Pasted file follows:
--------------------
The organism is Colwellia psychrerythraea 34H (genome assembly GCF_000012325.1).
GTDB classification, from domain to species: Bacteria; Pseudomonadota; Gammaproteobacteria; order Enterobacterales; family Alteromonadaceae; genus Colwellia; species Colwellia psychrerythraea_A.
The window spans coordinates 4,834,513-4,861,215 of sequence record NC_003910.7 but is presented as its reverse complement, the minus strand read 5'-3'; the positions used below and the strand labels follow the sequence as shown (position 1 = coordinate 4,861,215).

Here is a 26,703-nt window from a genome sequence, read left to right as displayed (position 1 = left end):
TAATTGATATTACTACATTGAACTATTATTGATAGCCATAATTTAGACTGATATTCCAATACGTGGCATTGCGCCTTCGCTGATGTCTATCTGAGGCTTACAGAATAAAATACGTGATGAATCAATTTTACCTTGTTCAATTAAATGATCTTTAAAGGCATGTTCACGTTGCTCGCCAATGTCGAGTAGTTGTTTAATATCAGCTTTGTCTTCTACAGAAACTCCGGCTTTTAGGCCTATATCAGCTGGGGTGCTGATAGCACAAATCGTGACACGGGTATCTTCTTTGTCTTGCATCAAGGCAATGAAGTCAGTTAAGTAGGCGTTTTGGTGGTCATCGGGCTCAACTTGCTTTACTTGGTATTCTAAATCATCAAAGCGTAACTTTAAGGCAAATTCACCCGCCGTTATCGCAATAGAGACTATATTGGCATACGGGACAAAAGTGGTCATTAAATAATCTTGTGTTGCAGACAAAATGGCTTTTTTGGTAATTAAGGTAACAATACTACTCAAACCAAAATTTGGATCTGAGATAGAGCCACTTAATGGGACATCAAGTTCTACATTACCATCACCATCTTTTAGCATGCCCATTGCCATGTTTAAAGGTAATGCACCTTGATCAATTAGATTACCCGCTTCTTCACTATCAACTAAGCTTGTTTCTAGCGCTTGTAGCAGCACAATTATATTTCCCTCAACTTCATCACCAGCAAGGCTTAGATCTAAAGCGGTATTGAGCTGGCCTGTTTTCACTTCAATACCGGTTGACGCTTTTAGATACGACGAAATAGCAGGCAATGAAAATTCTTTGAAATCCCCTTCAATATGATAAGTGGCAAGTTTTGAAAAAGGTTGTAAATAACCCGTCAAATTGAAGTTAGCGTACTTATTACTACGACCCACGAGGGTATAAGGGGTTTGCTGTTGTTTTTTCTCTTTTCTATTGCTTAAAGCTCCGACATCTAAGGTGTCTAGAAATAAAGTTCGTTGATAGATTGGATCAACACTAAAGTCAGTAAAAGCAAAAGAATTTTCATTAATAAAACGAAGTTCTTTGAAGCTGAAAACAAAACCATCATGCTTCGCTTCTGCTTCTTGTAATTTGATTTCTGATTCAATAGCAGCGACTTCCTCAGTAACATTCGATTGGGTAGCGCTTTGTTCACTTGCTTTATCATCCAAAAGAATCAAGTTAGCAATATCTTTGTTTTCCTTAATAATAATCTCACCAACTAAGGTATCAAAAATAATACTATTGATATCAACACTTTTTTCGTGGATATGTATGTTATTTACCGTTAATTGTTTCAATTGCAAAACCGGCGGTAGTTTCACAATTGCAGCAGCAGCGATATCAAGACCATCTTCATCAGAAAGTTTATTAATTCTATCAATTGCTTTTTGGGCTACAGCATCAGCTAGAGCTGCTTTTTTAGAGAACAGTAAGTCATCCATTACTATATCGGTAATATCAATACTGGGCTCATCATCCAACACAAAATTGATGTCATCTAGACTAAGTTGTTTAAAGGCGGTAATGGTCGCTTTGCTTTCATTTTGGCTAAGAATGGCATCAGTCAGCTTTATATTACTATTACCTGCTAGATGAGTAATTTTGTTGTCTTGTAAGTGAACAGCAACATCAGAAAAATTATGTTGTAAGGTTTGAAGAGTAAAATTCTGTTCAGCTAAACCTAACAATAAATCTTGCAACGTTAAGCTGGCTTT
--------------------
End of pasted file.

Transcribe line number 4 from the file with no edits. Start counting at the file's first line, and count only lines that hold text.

Here is a 26,703-nt window from a genome sequence, read left to right as displayed (position 1 = left end):